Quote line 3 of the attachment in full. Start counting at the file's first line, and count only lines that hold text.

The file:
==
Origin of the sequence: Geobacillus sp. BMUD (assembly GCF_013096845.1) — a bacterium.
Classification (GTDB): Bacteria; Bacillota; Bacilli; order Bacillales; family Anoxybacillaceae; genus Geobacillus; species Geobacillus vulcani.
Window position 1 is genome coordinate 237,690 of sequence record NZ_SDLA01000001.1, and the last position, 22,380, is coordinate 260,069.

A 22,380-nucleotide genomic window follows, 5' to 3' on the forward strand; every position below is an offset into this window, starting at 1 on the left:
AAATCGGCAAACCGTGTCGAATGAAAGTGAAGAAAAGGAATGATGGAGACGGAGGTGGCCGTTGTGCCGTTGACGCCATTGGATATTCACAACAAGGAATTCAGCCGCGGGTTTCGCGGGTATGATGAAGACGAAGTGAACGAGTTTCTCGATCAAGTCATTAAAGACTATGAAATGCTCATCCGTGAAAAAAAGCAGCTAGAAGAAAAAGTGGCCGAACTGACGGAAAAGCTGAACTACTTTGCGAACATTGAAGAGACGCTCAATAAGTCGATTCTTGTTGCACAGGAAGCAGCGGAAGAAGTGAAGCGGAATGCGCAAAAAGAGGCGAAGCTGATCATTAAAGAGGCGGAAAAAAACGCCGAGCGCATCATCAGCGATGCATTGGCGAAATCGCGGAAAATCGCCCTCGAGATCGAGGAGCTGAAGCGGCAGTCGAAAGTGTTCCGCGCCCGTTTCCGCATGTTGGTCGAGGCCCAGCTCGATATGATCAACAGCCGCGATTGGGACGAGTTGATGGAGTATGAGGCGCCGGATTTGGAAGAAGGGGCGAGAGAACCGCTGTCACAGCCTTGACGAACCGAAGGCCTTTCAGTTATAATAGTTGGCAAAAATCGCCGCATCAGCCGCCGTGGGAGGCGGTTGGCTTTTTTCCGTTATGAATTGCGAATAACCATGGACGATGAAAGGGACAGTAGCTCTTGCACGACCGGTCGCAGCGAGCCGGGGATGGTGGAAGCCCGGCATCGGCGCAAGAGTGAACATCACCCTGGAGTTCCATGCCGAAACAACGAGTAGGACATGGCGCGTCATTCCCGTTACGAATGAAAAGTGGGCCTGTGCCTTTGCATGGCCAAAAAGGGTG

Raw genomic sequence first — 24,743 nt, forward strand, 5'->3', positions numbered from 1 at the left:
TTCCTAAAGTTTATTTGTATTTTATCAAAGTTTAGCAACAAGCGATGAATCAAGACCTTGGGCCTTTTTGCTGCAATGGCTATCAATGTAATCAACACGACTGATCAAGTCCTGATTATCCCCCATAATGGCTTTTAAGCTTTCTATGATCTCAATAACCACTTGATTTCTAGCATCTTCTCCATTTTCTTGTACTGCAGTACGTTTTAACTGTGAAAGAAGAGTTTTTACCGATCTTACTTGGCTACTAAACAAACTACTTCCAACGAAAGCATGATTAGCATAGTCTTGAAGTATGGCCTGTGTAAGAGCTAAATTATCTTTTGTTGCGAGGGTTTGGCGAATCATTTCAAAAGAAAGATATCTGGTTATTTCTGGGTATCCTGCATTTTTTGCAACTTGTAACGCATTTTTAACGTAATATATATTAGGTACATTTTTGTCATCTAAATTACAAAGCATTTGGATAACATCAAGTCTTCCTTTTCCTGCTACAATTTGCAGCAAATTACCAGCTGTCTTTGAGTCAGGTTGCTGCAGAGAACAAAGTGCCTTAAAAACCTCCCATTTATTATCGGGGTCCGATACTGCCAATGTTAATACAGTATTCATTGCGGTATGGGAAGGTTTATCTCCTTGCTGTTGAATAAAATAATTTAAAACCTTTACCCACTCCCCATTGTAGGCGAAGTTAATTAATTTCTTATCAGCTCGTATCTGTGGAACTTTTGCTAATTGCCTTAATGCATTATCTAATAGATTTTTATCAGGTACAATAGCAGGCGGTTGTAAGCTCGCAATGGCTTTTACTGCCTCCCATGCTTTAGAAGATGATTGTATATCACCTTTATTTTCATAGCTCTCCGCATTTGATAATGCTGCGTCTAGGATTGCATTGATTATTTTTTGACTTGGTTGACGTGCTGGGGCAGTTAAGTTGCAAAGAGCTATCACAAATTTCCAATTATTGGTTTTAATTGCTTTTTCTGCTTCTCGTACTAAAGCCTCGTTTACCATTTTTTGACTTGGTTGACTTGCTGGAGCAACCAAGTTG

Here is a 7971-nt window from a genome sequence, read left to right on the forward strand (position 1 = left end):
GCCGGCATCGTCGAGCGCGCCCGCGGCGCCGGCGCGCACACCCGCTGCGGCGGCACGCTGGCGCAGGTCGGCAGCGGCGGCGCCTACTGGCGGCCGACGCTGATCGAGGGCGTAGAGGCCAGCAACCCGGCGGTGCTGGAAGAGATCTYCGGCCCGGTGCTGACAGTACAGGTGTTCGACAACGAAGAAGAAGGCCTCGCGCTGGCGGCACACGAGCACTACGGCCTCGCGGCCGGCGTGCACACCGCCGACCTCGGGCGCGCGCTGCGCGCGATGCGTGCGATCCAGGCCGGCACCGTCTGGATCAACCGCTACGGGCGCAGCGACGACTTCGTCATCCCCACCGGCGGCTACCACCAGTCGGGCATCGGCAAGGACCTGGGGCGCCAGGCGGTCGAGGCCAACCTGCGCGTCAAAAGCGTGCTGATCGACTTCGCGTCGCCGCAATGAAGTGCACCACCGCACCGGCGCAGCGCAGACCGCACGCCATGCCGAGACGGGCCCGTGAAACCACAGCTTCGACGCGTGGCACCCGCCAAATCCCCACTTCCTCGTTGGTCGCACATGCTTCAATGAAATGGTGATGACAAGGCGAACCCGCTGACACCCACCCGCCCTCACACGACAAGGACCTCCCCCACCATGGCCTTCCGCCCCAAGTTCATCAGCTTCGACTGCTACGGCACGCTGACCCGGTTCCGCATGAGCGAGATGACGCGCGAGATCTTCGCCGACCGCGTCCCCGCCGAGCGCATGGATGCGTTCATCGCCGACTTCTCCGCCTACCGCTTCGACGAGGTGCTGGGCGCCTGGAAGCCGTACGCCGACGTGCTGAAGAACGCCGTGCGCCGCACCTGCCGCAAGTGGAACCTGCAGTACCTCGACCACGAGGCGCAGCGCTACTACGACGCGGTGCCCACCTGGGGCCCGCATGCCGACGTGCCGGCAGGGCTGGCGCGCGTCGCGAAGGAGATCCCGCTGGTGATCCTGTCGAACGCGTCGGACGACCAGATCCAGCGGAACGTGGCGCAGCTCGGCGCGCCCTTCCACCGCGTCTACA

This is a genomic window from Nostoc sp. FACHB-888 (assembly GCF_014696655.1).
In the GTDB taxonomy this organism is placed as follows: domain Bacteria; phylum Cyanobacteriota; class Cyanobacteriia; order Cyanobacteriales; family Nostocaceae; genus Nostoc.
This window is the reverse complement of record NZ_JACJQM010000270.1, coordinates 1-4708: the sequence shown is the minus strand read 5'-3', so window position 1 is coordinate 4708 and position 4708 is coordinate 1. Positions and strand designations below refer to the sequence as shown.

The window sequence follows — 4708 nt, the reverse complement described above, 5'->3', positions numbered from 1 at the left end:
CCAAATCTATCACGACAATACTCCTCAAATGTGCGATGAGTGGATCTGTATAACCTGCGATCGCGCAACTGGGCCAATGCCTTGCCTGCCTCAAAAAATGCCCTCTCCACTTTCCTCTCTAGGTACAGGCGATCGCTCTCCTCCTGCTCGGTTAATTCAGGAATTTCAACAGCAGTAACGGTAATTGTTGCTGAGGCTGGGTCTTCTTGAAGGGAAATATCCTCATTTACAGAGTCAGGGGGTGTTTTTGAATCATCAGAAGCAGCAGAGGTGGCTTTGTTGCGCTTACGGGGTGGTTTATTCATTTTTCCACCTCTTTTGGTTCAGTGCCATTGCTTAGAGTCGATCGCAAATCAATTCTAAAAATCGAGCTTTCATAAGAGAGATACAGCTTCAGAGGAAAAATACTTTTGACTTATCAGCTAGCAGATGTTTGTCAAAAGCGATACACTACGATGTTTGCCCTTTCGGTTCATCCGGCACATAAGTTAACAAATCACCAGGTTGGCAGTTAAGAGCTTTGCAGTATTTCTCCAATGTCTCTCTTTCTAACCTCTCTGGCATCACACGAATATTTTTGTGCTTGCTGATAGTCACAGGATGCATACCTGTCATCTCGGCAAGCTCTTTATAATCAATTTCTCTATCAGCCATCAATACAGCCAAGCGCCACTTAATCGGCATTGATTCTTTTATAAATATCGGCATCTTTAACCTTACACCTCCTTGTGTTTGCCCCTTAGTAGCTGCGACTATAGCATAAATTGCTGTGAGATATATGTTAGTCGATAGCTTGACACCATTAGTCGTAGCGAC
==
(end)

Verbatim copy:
Window position 1 is genome coordinate 237,690 of sequence record NZ_SDLA01000001.1, and the last position, 22,380, is coordinate 260,069.